True or false: crispy browned skin is the BEST part of roast turkey or chicken! I say true. Don’t even bother debating me. I would eat all the skin off the Thanksgiving turkey if it weren’t totally socially unacceptable.
Below are my best tips for a crispy-skinned, evenly-browned turkey or chicken, and why they work!
Simple Steps to Perfectly Browned Skin:
🍗 Remove the bird from any packaging and thoroughly pat dry all over. Place on a wire rack over a rimmed baking sheet. Store in the refrigerator uncovered for 12 hours to allow the skin to dry out.
🤓 This technique works because dry skin crisps and browns more readily than wet skin. Refrigerator air is very very dry, and dries out skin efficiently. The Maillard reaction, a collection of chemical reactions that happen when meat or skin browns and creates new flavor compounds, cannot occur until much of the moisture has left the meat or skin. So, drier skin = browner skin and more flavorful skin more quickly.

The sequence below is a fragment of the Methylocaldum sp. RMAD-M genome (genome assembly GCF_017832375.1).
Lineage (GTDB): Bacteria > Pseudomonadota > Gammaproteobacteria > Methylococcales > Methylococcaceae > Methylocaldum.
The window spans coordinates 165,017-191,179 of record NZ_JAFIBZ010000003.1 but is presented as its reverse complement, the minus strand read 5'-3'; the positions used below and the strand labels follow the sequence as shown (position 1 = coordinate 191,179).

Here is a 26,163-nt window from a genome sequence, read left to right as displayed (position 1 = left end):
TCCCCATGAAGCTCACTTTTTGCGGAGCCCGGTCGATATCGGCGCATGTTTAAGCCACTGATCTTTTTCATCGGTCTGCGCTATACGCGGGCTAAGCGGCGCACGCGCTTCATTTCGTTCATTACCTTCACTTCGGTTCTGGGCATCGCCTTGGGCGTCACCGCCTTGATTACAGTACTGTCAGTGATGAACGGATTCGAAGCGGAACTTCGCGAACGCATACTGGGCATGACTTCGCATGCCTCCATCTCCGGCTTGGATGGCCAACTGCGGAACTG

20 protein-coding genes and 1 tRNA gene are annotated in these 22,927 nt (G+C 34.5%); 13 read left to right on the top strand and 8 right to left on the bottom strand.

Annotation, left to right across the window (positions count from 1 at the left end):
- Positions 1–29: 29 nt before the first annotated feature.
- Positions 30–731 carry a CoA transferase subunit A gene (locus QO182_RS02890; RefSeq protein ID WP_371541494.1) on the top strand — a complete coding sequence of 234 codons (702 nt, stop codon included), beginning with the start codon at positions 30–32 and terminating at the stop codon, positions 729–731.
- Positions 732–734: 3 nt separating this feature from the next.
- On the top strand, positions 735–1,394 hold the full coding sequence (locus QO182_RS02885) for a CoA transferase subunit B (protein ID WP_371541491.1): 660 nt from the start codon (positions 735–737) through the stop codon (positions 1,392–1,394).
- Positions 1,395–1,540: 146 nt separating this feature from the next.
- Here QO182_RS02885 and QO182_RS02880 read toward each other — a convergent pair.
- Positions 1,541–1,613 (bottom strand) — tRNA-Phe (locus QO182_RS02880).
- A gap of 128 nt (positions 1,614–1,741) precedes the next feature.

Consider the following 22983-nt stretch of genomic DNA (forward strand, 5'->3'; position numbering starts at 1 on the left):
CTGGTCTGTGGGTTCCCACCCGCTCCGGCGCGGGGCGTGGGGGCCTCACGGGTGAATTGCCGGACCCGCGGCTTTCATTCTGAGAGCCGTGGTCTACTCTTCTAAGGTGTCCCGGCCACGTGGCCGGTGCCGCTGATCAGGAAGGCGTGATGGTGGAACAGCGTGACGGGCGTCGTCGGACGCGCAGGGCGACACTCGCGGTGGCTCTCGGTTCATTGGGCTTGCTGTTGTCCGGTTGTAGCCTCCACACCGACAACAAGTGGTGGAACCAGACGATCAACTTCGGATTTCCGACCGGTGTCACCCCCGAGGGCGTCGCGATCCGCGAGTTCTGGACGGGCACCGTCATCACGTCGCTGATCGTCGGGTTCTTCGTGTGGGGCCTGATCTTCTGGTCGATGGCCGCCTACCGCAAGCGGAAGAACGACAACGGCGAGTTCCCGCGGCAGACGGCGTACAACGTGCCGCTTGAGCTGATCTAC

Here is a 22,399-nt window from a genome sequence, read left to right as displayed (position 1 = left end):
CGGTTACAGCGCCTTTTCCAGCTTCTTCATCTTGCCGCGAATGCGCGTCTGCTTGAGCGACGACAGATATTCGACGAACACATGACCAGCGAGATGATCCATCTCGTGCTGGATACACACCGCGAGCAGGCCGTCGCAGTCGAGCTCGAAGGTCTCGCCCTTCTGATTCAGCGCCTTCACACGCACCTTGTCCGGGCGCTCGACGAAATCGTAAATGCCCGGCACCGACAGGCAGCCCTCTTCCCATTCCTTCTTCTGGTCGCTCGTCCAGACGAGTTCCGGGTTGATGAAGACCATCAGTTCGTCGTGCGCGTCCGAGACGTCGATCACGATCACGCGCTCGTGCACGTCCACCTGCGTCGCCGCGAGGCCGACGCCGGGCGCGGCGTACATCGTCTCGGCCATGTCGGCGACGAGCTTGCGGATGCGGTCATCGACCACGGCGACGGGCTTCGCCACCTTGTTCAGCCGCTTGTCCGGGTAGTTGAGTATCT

🍗 Allow the bird to sit out of the refrigerator 30-40 minutes at room temperature before seasoning or baking. This will help the bird cook more evenly.
🤓 This technique works because a bird right out of the fridge will have very cold bones, which can prevent the meat closest to the bones from cooking at the same rate as the meat furthest from the bones. Allowing time for the temperature to equalize throughout the bird means your bird will cook more evenly and potentially more quickly. This idea of “cold bones” is debated, but I have found the difference to be VERY noticeable when roasting a whole bird. I think it is due to the cavity in the center of the bird. Allowing a spatchcocked chicken or turkey to sit out would not be as important because the cavity is not a factor.
Keep scrolling for more crispy brown skin tips!
🍗 Before baking, rub the bird’s skin and cavity down with softened unsalted butter and sprinkle with salt and pepper.
🤓 This technique works because butter is delicious. Poultry skin doesn’t actually NEED butter to brown because the skin already has a high fat content. But, it’s Thanksgiving, aka #butterfest2020
🍗 Start the bird at a higher temperature (I do 425F) for 20 minutes, then reduce the heat (I do 350F) for the remainder of the cooking time.
🤓 This technique works because the higher temperature gives the skin a head start on browning.
Two more lil’ reminders:
🍗 Roast the bird on the wire rack that it dried on for maximum crispy skin acreage. You can place aromatics like herbs, citrus, or veggies under the rack for flavor.
🍗 Rotate the roasting pan every 20 minutes or so for even heating.
🍗 If any part of the bird begins to brown too much, put a little foil shield over it!